Proposal gives FDA too much oversight
WASHINGTON - Proposed legislation would increase Food and Drug Administration (FDA) oversight of compounded preparations--something many call unnecessary and overreaching.
Sponsored by Edward Kennedy, D-Mass., Pat Roberts, R-Kan and Richard Burr, R-N.C., the Safe Drug Compounding Act of 2007 would restrict the practice of compounding to products prepared in limited amounts for individual patients with a valid prescription for which there is no commercially available equivalent.
"They are putting a lot of restrictions on the amount of compounding a pharmacy is doing," said Lisa Smith, an attorney with Amarillo, Texas-based Brown & Fortunato. "It looks like they are still going to use that as a criteria for when a pharmacy crosses the line to manufacturing."
The legislation would also require compounded preparations to be labeled as "not prepared using FDA's manufacturing standards for sterile drugs."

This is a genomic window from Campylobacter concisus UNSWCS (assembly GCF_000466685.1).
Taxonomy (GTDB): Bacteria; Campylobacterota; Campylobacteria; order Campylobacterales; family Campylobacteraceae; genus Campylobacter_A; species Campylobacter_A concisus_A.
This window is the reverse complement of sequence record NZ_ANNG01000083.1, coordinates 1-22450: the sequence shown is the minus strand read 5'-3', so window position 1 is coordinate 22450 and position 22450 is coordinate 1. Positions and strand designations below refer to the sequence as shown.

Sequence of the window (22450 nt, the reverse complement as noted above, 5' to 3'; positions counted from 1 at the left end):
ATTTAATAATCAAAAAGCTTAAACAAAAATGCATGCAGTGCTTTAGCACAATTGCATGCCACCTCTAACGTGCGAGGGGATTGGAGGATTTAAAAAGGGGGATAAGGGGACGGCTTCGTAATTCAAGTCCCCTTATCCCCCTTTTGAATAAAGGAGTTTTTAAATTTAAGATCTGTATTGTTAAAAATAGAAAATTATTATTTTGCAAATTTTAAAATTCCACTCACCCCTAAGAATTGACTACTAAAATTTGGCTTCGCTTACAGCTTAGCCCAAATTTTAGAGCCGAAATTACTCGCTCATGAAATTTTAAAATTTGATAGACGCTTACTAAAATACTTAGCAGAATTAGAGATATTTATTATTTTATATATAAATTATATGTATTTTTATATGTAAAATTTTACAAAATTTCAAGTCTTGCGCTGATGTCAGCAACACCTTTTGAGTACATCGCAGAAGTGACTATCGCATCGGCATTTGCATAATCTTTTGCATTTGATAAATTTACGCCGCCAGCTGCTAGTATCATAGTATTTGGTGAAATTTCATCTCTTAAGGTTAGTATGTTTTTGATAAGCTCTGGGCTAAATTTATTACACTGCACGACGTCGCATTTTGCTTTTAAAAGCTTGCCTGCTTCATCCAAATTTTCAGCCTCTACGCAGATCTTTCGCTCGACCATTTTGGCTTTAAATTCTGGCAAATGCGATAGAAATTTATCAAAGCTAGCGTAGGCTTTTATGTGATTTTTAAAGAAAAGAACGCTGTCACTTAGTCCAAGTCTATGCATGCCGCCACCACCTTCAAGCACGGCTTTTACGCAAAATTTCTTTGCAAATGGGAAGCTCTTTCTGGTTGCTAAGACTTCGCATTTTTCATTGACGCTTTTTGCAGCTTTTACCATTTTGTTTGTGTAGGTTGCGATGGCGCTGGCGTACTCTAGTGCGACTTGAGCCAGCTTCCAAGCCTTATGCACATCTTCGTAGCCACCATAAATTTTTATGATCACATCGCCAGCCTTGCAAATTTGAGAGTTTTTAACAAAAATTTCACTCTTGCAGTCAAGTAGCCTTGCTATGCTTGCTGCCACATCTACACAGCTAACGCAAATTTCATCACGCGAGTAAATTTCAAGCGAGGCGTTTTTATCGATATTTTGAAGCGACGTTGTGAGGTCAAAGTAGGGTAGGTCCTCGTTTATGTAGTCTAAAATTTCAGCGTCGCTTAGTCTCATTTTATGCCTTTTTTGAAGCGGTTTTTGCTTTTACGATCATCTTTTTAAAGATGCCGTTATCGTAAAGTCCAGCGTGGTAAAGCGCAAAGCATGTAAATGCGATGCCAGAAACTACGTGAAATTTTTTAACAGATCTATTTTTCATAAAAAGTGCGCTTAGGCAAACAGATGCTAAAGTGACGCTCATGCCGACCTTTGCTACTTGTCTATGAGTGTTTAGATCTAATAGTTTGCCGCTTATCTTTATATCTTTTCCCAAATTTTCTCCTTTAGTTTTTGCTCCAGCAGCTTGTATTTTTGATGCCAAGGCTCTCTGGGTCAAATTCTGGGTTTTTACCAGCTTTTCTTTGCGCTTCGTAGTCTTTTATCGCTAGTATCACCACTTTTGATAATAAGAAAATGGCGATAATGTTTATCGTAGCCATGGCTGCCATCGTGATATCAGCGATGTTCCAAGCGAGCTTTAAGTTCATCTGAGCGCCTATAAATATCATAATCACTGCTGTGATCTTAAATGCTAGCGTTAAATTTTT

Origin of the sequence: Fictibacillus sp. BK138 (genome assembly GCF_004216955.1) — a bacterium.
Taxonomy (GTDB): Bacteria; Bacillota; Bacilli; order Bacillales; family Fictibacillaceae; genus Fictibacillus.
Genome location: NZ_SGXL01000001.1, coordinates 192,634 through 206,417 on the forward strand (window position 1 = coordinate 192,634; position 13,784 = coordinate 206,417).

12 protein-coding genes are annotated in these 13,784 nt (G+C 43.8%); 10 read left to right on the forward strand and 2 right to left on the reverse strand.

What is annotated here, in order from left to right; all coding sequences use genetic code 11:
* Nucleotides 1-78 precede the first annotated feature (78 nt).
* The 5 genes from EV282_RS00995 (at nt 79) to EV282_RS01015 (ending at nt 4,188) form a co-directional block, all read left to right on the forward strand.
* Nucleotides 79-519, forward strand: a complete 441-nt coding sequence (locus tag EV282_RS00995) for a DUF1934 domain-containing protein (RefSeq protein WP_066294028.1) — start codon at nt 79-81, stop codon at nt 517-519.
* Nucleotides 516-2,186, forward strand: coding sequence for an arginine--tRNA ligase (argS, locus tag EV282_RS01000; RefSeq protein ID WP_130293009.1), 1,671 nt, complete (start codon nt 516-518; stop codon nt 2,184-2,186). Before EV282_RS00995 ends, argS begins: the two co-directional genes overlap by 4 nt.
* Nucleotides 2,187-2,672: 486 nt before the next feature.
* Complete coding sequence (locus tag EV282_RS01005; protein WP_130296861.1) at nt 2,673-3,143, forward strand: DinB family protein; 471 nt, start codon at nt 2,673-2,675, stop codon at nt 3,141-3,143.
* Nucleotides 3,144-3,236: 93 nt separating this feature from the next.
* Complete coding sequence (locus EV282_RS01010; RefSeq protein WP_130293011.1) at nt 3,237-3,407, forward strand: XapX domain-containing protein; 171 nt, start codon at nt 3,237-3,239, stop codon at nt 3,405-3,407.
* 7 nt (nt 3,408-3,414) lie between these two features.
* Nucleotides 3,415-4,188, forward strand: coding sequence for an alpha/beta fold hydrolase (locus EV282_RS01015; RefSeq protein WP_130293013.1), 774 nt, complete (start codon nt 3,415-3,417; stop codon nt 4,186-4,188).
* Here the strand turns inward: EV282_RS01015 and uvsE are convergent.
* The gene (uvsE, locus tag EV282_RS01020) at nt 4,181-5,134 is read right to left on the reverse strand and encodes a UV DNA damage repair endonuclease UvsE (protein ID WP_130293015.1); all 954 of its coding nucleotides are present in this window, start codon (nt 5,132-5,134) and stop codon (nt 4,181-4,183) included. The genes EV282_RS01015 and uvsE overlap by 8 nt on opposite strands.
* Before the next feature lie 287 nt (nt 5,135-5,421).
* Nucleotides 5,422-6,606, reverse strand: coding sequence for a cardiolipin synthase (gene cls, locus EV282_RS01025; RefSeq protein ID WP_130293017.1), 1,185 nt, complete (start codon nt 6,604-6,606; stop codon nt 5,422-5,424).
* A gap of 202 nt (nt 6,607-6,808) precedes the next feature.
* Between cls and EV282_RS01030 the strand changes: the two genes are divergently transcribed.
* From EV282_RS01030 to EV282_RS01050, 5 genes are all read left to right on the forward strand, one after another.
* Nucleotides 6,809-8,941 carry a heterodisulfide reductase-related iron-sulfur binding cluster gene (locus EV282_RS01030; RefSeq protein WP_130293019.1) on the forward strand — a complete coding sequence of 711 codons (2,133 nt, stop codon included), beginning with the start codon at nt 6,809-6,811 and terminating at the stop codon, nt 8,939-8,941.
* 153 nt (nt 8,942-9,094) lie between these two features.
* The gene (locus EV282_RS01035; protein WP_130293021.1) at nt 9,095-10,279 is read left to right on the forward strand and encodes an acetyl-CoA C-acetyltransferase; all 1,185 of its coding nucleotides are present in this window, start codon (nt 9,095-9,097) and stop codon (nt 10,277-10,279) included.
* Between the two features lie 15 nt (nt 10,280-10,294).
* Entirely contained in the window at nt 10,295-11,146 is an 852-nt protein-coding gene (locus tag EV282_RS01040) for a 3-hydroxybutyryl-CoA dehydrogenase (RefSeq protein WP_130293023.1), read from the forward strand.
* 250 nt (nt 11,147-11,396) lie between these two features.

The industry maintains that it adheres to rigid state and federal pharmacy guidelines.
"The risk of contamination isn't greater at a pharmacy," said Joe Lewarski, vice president of clinical and government affairs for Inogen. "If you violate the rules, it doesn't matter if (it's a pharmacy or manufacturer)."
In a March 7 letter, a coalition of nine pharmacy organizations expressed concerns that the legislation would:
* Insert the FDA into the physician-patient relationship by giving a federal agency authority to determine when compounded medications are needed;
* Create new documentation requirements for physicians;
* Duplicate already established guidelines for sterile compounding; and
* Remove authority of state boards of pharmacy.